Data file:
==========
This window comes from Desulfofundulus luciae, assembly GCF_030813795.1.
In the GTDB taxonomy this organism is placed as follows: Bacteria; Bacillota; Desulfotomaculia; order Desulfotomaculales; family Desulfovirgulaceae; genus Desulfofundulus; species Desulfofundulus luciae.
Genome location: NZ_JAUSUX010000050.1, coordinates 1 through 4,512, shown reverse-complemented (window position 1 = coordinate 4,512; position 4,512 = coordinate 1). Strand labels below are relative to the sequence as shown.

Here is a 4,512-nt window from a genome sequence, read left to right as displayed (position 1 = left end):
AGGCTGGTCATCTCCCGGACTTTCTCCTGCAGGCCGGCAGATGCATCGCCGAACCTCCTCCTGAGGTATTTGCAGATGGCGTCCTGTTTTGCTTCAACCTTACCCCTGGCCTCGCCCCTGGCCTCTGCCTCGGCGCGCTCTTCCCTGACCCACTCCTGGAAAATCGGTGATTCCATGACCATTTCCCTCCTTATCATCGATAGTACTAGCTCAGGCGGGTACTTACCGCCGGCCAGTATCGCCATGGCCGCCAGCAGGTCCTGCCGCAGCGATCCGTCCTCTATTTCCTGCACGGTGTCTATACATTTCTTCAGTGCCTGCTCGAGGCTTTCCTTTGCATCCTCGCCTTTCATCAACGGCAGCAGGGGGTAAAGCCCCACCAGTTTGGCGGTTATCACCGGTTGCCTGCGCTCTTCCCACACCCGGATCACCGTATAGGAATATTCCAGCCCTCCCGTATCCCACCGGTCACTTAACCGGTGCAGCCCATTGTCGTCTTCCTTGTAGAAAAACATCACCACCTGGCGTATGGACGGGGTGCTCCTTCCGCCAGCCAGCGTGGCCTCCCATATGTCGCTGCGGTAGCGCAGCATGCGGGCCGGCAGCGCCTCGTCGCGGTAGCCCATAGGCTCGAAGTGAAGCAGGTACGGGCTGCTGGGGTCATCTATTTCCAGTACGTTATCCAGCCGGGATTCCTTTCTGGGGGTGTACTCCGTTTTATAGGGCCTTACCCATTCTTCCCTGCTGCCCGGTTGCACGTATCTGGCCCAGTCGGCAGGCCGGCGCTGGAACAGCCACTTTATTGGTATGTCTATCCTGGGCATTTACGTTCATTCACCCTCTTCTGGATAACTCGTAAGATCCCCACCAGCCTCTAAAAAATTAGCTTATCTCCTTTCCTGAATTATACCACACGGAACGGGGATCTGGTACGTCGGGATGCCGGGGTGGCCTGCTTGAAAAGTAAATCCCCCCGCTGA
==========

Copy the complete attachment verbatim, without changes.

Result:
This window comes from Desulfofundulus luciae, assembly GCF_030813795.1.
In the GTDB taxonomy this organism is placed as follows: Bacteria; Bacillota; Desulfotomaculia; order Desulfotomaculales; family Desulfovirgulaceae; genus Desulfofundulus; species Desulfofundulus luciae.
Genome location: NZ_JAUSUX010000050.1, coordinates 1 through 4,512, shown reverse-complemented (window position 1 = coordinate 4,512; position 4,512 = coordinate 1). Strand labels below are relative to the sequence as shown.

Here is a 4,512-nt window from a genome sequence, read left to right as displayed (position 1 = left end):
AGGCTGGTCATCTCCCGGACTTTCTCCTGCAGGCCGGCAGATGCATCGCCGAACCTCCTCCTGAGGTATTTGCAGATGGCGTCCTGTTTTGCTTCAACCTTACCCCTGGCCTCGCCCCTGGCCTCTGCCTCGGCGCGCTCTTCCCTGACCCACTCCTGGAAAATCGGTGATTCCATGACCATTTCCCTCCTTATCATCGATAGTACTAGCTCAGGCGGGTACTTACCGCCGGCCAGTATCGCCATGGCCGCCAGCAGGTCCTGCCGCAGCGATCCGTCCTCTATTTCCTGCACGGTGTCTATACATTTCTTCAGTGCCTGCTCGAGGCTTTCCTTTGCATCCTCGCCTTTCATCAACGGCAGCAGGGGGTAAAGCCCCACCAGTTTGGCGGTTATCACCGGTTGCCTGCGCTCTTCCCACACCCGGATCACCGTATAGGAATATTCCAGCCCTCCCGTATCCCACCGGTCACTTAACCGGTGCAGCCCATTGTCGTCTTCCTTGTAGAAAAACATCACCACCTGGCGTATGGACGGGGTGCTCCTTCCGCCAGCCAGCGTGGCCTCCCATATGTCGCTGCGGTAGCGCAGCATGCGGGCCGGCAGCGCCTCGTCGCGGTAGCCCATAGGCTCGAAGTGAAGCAGGTACGGGCTGCTGGGGTCATCTATTTCCAGTACGTTATCCAGCCGGGATTCCTTTCTGGGGGTGTACTCCGTTTTATAGGGCCTTACCCATTCTTCCCTGCTGCCCGGTTGCACGTATCTGGCCCAGTCGGCAGGCCGGCGCTGGAACAGCCACTTTATTGGTATGTCTATCCTGGGCATTTACGTTCATTCACCCTCTTCTGGATAACTCGTAAGATCCCCACCAGCCTCTAAAAAATTAGCTTATCTCCTTTCCTGAATTATACCACACGGAACGGGGATCTGGTACGTCGGGATGCCGGGGTGGCCTGCTTGAAAAGTAAATCCCCCCGCTGA